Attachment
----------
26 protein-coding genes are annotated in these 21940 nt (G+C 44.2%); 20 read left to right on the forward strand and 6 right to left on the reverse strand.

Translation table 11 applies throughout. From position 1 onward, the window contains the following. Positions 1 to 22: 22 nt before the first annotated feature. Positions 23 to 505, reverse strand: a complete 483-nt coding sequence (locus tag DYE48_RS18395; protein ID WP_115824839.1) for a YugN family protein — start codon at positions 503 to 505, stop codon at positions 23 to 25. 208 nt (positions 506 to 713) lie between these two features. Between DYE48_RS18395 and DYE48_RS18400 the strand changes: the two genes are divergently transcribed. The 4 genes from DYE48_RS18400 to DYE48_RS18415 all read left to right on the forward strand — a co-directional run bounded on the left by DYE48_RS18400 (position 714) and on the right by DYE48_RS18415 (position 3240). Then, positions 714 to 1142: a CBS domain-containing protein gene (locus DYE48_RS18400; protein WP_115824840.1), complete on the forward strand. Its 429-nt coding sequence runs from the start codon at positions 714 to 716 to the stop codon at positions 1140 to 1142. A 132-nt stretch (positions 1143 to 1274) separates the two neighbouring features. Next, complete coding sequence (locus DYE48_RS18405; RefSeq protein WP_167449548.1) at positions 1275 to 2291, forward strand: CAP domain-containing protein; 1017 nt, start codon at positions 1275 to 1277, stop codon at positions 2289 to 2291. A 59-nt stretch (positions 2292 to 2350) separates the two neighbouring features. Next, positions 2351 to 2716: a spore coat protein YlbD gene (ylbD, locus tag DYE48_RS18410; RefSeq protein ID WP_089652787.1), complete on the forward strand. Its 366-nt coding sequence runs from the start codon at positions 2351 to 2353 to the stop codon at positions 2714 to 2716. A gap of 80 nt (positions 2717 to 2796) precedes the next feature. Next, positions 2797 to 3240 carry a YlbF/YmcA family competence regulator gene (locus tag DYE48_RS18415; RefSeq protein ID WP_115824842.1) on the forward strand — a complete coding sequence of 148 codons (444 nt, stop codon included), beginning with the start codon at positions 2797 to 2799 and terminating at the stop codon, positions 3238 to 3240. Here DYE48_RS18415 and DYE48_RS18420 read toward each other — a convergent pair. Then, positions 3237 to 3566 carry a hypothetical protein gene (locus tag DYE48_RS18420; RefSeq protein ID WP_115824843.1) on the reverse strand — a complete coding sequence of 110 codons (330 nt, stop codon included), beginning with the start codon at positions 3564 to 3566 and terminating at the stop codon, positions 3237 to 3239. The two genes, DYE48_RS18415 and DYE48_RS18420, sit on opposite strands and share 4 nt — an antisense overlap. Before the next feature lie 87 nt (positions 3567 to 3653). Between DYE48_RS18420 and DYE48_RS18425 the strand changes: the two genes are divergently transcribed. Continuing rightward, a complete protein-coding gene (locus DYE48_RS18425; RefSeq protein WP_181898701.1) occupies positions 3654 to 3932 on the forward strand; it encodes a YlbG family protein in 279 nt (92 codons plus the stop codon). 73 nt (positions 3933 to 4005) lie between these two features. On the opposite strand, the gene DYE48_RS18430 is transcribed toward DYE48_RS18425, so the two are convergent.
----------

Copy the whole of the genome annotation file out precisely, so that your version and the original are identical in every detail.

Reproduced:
26 protein-coding genes are annotated in these 21940 nt (G+C 44.2%); 20 read left to right on the forward strand and 6 right to left on the reverse strand.

Translation table 11 applies throughout. From position 1 onward, the window contains the following. Positions 1 to 22: 22 nt before the first annotated feature. Positions 23 to 505, reverse strand: a complete 483-nt coding sequence (locus tag DYE48_RS18395; protein ID WP_115824839.1) for a YugN family protein — start codon at positions 503 to 505, stop codon at positions 23 to 25. 208 nt (positions 506 to 713) lie between these two features. Between DYE48_RS18395 and DYE48_RS18400 the strand changes: the two genes are divergently transcribed. The 4 genes from DYE48_RS18400 to DYE48_RS18415 all read left to right on the forward strand — a co-directional run bounded on the left by DYE48_RS18400 (position 714) and on the right by DYE48_RS18415 (position 3240). Then, positions 714 to 1142: a CBS domain-containing protein gene (locus DYE48_RS18400; protein WP_115824840.1), complete on the forward strand. Its 429-nt coding sequence runs from the start codon at positions 714 to 716 to the stop codon at positions 1140 to 1142. A 132-nt stretch (positions 1143 to 1274) separates the two neighbouring features. Next, complete coding sequence (locus DYE48_RS18405; RefSeq protein WP_167449548.1) at positions 1275 to 2291, forward strand: CAP domain-containing protein; 1017 nt, start codon at positions 1275 to 1277, stop codon at positions 2289 to 2291. A 59-nt stretch (positions 2292 to 2350) separates the two neighbouring features. Next, positions 2351 to 2716: a spore coat protein YlbD gene (ylbD, locus tag DYE48_RS18410; RefSeq protein ID WP_089652787.1), complete on the forward strand. Its 366-nt coding sequence runs from the start codon at positions 2351 to 2353 to the stop codon at positions 2714 to 2716. A gap of 80 nt (positions 2717 to 2796) precedes the next feature. Next, positions 2797 to 3240 carry a YlbF/YmcA family competence regulator gene (locus tag DYE48_RS18415; RefSeq protein ID WP_115824842.1) on the forward strand — a complete coding sequence of 148 codons (444 nt, stop codon included), beginning with the start codon at positions 2797 to 2799 and terminating at the stop codon, positions 3238 to 3240. Here DYE48_RS18415 and DYE48_RS18420 read toward each other — a convergent pair. Then, positions 3237 to 3566 carry a hypothetical protein gene (locus tag DYE48_RS18420; RefSeq protein ID WP_115824843.1) on the reverse strand — a complete coding sequence of 110 codons (330 nt, stop codon included), beginning with the start codon at positions 3564 to 3566 and terminating at the stop codon, positions 3237 to 3239. The two genes, DYE48_RS18415 and DYE48_RS18420, sit on opposite strands and share 4 nt — an antisense overlap. Before the next feature lie 87 nt (positions 3567 to 3653). Between DYE48_RS18420 and DYE48_RS18425 the strand changes: the two genes are divergently transcribed. Continuing rightward, a complete protein-coding gene (locus DYE48_RS18425; RefSeq protein WP_181898701.1) occupies positions 3654 to 3932 on the forward strand; it encodes a YlbG family protein in 279 nt (92 codons plus the stop codon). 73 nt (positions 3933 to 4005) lie between these two features. On the opposite strand, the gene DYE48_RS18430 is transcribed toward DYE48_RS18425, so the two are convergent.